Psychological Self-Help

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Accept yourself and share yourself
If you don't like yourself, you aren't likely to freely reveal yourself
to others you care about. This doesn't mean you have to be in love
with yourself--you don't have to think you are the greatest; you don't
have to be satisfied with every aspect of your personality. You just
have to accept yourself and assume you can continue to improve. If
you are tolerant of yourself, it is easier to believe that others will
accept you, warts and all. Also, you must not be desperate to be liked.
If you believe that someone else will love you even if the person you
are disclosing to right now starts to loose interest in you, it is easier to
take risks and honestly self-disclose. In chapter 6 we saw that some
self-critical persons drive others away and become lonely. Self-
acceptance and self-confidence enhance most relationships (Powell,
1974). Learning to like your self better is dealt with in chapters 6 and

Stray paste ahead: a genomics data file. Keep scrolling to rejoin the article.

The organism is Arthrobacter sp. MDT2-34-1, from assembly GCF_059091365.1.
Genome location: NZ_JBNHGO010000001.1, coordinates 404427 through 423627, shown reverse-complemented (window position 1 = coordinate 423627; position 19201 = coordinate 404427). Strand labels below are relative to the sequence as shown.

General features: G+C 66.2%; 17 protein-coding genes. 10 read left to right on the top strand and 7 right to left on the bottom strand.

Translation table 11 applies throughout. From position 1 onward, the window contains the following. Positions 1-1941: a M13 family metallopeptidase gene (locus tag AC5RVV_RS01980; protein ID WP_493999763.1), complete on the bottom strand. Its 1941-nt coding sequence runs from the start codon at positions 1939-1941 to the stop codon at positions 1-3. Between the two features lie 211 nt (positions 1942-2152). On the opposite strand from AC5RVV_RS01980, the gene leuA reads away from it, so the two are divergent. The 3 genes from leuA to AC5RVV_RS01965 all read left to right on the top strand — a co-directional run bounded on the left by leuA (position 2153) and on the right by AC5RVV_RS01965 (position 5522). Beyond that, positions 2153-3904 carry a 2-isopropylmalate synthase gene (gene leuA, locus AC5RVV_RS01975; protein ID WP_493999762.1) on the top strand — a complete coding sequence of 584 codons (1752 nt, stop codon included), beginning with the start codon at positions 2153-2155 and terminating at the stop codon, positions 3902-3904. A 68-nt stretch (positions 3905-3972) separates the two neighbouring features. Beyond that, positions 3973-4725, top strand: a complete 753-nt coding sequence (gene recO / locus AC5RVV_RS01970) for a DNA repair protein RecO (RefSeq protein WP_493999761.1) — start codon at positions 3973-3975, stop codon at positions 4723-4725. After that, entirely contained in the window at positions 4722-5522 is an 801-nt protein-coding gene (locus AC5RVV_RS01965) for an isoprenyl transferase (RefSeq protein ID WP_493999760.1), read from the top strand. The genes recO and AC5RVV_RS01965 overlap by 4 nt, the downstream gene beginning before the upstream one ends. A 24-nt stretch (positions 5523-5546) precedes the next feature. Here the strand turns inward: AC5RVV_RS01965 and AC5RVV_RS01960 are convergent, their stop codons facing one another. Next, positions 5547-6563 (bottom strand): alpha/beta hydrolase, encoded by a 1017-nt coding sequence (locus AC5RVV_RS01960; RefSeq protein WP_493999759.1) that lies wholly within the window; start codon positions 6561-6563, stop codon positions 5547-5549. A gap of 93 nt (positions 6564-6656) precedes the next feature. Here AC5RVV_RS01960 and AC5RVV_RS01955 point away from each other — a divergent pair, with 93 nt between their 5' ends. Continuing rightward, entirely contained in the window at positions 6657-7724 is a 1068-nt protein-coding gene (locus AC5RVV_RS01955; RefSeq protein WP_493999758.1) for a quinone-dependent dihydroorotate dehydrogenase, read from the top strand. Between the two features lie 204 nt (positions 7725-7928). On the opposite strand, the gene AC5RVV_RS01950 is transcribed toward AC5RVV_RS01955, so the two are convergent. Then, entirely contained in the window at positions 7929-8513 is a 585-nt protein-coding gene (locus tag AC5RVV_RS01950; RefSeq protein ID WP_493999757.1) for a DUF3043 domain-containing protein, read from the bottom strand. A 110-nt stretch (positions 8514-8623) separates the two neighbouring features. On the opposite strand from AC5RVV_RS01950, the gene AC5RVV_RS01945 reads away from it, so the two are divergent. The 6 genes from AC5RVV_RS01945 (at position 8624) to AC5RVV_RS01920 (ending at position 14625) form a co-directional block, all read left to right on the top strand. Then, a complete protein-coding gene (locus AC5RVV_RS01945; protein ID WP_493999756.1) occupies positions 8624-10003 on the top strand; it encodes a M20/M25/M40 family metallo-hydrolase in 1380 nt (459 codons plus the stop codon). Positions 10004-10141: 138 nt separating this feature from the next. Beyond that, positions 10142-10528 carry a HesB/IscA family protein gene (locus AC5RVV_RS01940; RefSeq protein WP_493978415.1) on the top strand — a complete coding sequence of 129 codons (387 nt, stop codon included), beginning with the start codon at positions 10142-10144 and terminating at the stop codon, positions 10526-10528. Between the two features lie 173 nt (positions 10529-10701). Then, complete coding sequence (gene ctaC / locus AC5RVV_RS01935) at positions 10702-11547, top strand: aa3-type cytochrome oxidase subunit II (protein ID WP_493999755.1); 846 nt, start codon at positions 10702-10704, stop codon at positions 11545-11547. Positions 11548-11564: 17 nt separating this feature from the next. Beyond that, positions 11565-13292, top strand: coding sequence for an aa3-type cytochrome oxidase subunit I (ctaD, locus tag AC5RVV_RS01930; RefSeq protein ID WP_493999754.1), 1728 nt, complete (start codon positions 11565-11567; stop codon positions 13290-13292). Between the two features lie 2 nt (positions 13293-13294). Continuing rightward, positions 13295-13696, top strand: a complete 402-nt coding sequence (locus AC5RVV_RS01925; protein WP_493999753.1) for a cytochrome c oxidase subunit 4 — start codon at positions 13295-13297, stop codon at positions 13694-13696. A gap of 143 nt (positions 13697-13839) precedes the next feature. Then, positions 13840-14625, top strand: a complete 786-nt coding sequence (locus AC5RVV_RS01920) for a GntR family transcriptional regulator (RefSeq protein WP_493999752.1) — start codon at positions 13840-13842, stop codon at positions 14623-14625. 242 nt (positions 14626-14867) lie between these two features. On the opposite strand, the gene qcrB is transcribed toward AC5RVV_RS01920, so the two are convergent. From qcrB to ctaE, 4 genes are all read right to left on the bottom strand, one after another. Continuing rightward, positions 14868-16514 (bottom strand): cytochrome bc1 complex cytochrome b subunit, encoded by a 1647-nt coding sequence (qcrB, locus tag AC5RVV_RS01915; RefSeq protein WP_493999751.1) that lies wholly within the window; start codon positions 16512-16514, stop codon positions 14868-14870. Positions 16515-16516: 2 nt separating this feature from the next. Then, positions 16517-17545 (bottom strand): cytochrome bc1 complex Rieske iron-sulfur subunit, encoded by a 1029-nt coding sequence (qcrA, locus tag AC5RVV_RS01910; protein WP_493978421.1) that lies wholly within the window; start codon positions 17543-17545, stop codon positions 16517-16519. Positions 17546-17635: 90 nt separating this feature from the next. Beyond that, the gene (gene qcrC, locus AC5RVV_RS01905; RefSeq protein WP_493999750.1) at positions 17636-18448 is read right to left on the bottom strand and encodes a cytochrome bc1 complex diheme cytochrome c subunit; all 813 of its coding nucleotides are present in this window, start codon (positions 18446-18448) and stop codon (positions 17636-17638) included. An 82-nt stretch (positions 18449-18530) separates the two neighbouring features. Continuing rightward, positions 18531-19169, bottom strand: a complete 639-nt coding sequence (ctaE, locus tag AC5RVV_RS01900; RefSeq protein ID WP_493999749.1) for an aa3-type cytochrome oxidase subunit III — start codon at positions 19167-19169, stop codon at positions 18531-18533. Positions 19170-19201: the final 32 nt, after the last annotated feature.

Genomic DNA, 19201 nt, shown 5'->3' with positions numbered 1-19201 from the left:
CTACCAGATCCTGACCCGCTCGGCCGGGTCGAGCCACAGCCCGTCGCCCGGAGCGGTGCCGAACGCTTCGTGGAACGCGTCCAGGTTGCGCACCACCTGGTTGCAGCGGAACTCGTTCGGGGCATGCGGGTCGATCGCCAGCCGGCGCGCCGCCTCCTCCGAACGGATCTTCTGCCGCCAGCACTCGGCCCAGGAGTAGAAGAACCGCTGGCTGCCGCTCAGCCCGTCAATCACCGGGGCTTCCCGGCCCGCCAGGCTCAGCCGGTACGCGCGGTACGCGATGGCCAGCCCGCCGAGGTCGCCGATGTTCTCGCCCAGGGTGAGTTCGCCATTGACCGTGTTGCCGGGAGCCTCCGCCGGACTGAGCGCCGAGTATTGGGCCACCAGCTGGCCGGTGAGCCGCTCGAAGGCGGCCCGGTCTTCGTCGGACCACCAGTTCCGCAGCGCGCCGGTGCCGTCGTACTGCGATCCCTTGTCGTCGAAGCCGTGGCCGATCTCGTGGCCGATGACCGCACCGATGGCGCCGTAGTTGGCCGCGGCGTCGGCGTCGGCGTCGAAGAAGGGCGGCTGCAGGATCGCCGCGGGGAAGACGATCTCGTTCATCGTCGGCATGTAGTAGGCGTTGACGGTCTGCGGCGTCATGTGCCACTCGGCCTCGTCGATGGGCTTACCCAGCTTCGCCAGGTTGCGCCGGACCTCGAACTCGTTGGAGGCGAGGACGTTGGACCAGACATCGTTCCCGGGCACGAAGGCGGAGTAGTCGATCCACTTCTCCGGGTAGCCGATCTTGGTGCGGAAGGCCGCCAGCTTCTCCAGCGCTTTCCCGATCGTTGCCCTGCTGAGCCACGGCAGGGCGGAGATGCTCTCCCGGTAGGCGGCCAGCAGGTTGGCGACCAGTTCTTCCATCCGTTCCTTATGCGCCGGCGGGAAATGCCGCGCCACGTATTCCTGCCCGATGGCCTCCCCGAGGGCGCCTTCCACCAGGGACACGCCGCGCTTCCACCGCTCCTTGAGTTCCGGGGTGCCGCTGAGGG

14. 
Self-disclosing does not automatically occur as soon as one sees
the advantages for doing so. It takes skill, courage, and practice. Bach
and Deutsch (1970) have written a book about Pairing. They deal with
many situations faced by new lovers or potential lovers, namely,
meeting, getting acquainted, selecting a person to date, playing
"games," handling sex, breaking up, etc. They illustrate, via many
case reports, common conscious deceptions: pretending to be
brighter, more confident, more sophisticated, more or less interested
in sex, marriage, sports, politics, etc. than we really are. Their solution
is to be honest and straight with the other person. Buscaglia (1972)
makes the same point with a story about a student in his class who
begins to realize that she may be the best banana in the world but
when a plum-lover comes along, she tries to make herself into a juicy,
delectable plum instead of waiting for a banana-lover. Then when the
plum-lover tells her to "split," she doesn't know who she really is. If
you have difficulty meeting and getting intimate with someone of the
opposite sex, read some of these books about love and practice
empathy and honest self-disclosure (see chapters 10 and 13). 
At bottom every (person) knows well-enough that he/she is a unique being, only once on
this earth; and by no extraordinary chance will such a marvelously picturesque piece of
diversity in unity as he/she is, ever be put together a second time.
-Friedrich Nietzsche
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